Peter Zinovieff: South Pacific Migration Party – whales meet electronic waves
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A group of humpback whales are the only non-human singer to have a multi-platinum album to their name. Humpback whale songs was released in 1970, based on Cold War underwater recordings by the US Navy, a submarine hunter.
A surprise success, the album brought the phenomenon of whale singing to a mass audience. He raised public concern over the fate of these totemic mammals, which at the time were hunted to the brink of extinction. If any of the album’s original artists are still alive, possibly touring the oceanic equivalent of the oldies circuit, it will be in part thanks to the album’s role in blunting the harpoons of commercial hunting at the whale.
South Pacific Migration Party is a similar project. Instead of humpback whales, it is based on the vocalizations of blue whales. Their songs tend to be shorter and less structured than the Humpback Whales, which are renowned among the most elaborate composers in the animal world. Yes Humpback whale songs was cetacean progressive rock, then South Pacific Migration Party is closer to underwater ambient music.
His troop of blue whales was recorded by oceanographer Susannah Buchan off the coast of Chile. Their reverberating rumblings and whistles are accompanied by the electronic work of a human musician, Peter Zinovieff.
Zinovieff, who died in June at the age of 88, played a whale-like role in British musical history: an important presence whose work was mostly done out of sight, under the waterline. The company he co-founded in 1969, Electronic Music Studios, designed some of Britain’s first synthesizers. He tried to teach Ringo Starr how to use one. (“He wasn’t particularly good,” Zinovieff recalls.) Other patrons included Roxy Music, King Crimson, The Who and Pink Floyd. The dark side of the moon was made with one of Zinovieff’s machines. Its prototype was housed in its garden shed.
Zinovieff also made his own electronic music. A reluctant businessman, he was more interested in programming a computer to create new sounds than in selling synthesizers. His career as a composer became particularly active in the last decade of his life.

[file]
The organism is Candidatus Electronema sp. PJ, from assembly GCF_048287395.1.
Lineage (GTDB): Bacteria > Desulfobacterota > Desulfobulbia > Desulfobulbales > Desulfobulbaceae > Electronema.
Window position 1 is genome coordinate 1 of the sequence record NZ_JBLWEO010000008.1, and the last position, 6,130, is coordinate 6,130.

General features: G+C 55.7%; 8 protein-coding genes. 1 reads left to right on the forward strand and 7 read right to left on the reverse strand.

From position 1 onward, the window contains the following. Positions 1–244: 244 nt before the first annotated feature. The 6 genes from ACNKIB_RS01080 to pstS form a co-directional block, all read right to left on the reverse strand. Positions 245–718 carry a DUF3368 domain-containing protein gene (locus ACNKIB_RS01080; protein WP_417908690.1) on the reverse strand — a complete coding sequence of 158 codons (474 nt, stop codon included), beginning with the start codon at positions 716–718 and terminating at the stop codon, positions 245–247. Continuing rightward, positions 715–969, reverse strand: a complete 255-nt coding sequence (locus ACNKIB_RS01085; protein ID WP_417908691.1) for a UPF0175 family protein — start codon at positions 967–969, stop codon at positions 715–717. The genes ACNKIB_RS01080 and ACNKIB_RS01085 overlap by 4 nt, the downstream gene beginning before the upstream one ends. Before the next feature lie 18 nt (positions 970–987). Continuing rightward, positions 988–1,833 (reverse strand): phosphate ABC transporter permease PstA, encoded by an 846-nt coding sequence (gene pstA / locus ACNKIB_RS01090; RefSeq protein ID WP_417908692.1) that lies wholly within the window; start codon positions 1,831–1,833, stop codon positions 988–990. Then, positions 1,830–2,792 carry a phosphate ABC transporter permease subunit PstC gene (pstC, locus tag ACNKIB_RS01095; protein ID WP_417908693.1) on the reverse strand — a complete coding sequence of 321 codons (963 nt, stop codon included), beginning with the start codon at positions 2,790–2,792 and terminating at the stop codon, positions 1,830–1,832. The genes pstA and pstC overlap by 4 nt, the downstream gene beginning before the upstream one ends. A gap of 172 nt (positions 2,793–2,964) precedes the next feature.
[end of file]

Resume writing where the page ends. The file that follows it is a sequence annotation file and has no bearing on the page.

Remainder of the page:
Sadly, he didn’t live to see the release of South Pacific Migration Party. It is based on a performance piece created at an art exhibition in Athens in 2017. A 30-minute suite of five movements, the album creates a dialogue between Zinovieff’s abstract computer music and the thrilling tones of the social interaction of whales.
While Humpback whale songs presented its non-human singers as inhabiting their own acoustic world, unaccompanied by other sounds, here we are faced with a mixture of animal, human, organic and technological elements. The gurgling water merges with the oscillating electronic waves. Dark, dense computer drones evoke a pressurized sense of ink depths. The sounds of the whales sound like strange signals from another world rather than the anthropomorphic notion of a “song.”
Although still threatened, whale populations have recovered since the ban on commercial whaling in 1986. South Pacific Migration Party raises the specter of a different threat. Worsening noise pollution from shipping has contaminated the ocean’s underwater soundscapes, forcing whales to find new sound frequencies to communicate or even silence them altogether. While not much seems to be happening in this atmospheric album, there is actually a lot going on. He imagines a coexistence between the technological sound world of humanity, forged by people like Zinovieff, and other acoustic systems of life, the sounds of the biosphere.
‘South Pacific Migration Party‘is published by the Association for Depth Sound Recordings